What we see in Masterchef is home cooks who aren’t trained chefs given a task or challenge to complete but with very little instruction on how to complete the task. They have to create a meal or dish to serve in the specified time frame. Its not totally free play, they are given guidelines for what they can create and often a restricted number of pantry items to cook with but choice as to what they will use and create with them. Classic project based learning tasks.

The contestants demonstrate problem solving skills in deciding what to cook and how to overcome the limits they have to work in. At the end of each episode they present their dish to the judges for feedback on it success (or otherwise). This feedback isn’t only from the head judges, often its front the people they cook for in challenges and gives them a timely insight into what worked and what didn’t, or what tasted good and what didn’t. But the judges don’t just wait until the finished product, they move from bench to bench using their professional experience to guide their ‘students’ when they feel they maybe goin off track.

When they aren’t cooking we are often shown pictures of them reading books to learn new techniques, favours that work well together and about cooking food from other cultures – self directed learning.

This to me, is a great model for classroom learning. Create tasks that will incorporate problem solving, self directed learing, something to create tasks (that hopefully is meaningful), that they can present for feedback – not just for marks but for what they know, have learned or the usefulness of what they’ve created and that allows them to improve what they are doing before they’ve gone too far the wring direction. Scaffold the tasks to in a way to give direction but not to stifle creativity or independent thinking, and that allows students to work to a level they are capable of achieving.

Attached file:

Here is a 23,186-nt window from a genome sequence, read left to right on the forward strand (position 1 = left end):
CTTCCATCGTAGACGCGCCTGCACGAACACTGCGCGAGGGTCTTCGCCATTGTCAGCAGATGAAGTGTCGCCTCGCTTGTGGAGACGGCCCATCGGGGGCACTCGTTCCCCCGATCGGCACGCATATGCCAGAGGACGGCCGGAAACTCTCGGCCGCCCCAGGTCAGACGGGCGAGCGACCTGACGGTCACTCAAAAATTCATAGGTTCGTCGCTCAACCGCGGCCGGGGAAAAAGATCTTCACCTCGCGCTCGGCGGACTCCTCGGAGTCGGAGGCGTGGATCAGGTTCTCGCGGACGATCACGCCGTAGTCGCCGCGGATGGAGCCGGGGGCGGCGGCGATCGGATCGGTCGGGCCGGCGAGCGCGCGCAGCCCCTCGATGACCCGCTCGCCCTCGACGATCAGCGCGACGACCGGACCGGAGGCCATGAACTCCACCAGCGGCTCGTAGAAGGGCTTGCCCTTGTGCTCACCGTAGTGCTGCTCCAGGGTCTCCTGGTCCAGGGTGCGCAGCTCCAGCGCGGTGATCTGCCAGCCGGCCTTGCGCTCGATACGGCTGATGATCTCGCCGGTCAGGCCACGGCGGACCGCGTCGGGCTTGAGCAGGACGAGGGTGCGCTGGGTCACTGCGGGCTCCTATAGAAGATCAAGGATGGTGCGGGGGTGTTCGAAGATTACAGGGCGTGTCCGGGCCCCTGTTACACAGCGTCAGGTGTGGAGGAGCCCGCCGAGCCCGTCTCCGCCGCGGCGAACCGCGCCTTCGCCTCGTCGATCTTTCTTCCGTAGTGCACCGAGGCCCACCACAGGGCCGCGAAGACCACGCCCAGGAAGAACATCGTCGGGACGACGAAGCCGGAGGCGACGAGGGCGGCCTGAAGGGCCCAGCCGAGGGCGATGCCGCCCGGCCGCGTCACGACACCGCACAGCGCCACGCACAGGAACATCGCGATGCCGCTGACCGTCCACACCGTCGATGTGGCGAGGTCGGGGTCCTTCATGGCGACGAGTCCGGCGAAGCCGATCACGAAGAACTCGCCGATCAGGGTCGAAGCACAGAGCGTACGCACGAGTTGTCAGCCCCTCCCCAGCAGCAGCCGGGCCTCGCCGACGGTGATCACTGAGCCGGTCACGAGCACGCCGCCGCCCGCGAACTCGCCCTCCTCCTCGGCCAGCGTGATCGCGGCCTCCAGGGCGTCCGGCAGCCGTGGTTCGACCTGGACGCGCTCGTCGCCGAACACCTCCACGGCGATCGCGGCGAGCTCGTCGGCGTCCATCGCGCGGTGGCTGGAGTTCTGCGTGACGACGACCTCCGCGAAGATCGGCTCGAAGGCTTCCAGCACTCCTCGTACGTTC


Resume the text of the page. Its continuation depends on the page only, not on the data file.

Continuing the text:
The final piece that I haven’t mentioned is the Friday night ‘master class’. An opportunity for the professionals to demonstrate some techniques or dishes to their pupils. To share with them something they know more about than the students. And, more importantly they bring in other experts to their kitchen to teach the things they don’t know as well as they do.

This is one area that we teachers can really learn from. We shouldn’t be afraid to call on others who know more than we do to teach something. And that digest have to be from outside our school, we could use an IT teacher to demonstrate skills, an art teacher to teach design or even someone from our own faculty will have different expertise in different areas to me. To be honest there are probably students who could give masterclasses on many things to. Off the top of my head, in my year 10 class I currently have students who could give master classes on web design, photoshop.

The challenge now is to learn how to devplop the tasks, how to scaffold, write rubrics, as well as re-educate myself, other staff and most importantly the students on how to work in this environment. Easy right?